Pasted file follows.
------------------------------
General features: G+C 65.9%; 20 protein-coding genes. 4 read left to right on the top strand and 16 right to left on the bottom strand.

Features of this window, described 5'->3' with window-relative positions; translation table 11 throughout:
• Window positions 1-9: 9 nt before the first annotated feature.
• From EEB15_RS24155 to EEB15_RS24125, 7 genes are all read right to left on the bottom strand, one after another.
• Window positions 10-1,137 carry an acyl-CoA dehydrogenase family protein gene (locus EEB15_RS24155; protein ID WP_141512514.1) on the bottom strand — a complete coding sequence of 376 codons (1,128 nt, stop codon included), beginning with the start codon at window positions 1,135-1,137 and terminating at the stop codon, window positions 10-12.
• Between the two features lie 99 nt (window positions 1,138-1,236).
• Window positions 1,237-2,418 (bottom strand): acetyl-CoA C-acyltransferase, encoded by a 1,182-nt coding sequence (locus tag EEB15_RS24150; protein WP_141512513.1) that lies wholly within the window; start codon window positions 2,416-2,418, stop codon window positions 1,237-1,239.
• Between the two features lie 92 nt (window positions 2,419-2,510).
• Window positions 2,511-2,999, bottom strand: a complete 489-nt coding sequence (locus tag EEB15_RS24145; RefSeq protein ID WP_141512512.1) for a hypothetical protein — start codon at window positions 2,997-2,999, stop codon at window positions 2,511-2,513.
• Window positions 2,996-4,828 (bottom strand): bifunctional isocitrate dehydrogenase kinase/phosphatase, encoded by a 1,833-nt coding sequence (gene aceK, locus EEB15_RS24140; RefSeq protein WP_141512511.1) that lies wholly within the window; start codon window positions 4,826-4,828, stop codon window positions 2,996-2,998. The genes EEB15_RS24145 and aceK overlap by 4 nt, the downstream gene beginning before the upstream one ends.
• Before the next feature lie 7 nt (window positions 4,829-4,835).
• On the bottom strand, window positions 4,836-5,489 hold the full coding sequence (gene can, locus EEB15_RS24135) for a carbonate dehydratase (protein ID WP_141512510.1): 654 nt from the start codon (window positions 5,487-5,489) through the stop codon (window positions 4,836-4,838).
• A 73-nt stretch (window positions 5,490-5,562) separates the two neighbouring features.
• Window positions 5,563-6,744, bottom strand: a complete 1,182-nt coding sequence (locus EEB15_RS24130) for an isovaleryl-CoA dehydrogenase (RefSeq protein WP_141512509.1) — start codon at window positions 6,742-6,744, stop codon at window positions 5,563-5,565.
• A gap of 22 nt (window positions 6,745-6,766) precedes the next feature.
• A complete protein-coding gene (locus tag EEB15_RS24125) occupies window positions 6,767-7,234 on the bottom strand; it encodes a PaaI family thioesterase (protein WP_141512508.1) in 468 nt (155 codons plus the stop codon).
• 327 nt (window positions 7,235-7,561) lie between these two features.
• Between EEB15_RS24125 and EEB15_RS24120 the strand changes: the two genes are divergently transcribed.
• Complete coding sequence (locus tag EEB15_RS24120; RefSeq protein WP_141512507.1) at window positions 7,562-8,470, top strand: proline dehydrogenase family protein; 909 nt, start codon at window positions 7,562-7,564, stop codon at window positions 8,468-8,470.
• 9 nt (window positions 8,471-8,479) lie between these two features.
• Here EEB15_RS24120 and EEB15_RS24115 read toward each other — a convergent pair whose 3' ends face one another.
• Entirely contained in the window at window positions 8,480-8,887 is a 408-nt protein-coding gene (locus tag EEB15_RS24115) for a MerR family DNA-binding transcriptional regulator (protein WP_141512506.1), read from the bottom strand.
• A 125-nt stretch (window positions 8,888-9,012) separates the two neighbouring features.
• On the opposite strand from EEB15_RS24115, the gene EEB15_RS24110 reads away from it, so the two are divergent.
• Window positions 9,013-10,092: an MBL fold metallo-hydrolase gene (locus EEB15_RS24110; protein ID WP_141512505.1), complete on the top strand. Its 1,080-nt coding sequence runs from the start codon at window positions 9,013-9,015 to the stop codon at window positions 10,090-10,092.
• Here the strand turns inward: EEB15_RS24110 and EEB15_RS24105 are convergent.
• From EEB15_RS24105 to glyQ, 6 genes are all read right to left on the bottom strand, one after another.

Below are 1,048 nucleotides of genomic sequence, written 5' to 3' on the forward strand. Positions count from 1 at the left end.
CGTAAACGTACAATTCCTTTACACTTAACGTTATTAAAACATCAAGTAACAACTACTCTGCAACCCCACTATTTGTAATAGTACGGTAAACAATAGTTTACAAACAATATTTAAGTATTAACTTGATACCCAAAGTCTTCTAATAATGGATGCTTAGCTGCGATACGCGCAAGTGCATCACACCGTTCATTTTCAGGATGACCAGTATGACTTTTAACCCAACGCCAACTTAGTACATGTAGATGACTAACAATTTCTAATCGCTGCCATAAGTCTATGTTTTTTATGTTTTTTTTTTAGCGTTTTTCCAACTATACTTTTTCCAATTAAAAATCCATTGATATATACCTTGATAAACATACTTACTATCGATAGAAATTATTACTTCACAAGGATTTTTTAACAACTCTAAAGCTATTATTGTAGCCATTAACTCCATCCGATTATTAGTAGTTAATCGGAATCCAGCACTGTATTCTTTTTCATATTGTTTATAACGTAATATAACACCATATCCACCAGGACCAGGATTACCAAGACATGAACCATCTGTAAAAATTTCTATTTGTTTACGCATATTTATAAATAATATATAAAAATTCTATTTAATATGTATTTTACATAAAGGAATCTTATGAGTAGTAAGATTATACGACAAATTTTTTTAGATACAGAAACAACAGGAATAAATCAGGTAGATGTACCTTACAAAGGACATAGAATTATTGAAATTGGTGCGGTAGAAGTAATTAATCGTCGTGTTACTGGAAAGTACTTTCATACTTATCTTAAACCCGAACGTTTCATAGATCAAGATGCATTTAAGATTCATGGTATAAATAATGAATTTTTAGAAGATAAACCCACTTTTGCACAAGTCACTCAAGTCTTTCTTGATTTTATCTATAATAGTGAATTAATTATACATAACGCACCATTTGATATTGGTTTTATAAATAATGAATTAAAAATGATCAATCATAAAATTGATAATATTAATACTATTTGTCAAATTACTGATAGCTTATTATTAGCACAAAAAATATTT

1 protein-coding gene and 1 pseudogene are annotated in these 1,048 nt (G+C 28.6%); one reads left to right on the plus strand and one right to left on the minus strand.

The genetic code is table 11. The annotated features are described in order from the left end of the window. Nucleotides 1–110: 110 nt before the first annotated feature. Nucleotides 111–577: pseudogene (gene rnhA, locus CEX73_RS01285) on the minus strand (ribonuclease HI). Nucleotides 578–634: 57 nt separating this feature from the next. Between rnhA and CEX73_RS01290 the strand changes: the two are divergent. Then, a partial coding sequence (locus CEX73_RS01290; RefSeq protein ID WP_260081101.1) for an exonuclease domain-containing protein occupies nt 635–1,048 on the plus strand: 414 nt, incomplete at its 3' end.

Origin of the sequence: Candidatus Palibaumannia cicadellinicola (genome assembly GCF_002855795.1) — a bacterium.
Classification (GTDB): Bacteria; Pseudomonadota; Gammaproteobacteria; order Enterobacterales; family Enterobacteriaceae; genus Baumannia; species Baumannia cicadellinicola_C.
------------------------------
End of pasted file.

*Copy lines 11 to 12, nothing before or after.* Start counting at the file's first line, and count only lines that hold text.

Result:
• Before the next feature lie 7 nt (window positions 4,829-4,835).
• On the bottom strand, window positions 4,836-5,489 hold the full coding sequence (gene can, locus EEB15_RS24135) for a carbonate dehydratase (protein ID WP_141512510.1): 654 nt from the start codon (window positions 5,487-5,489) through the stop codon (window positions 4,836-4,838).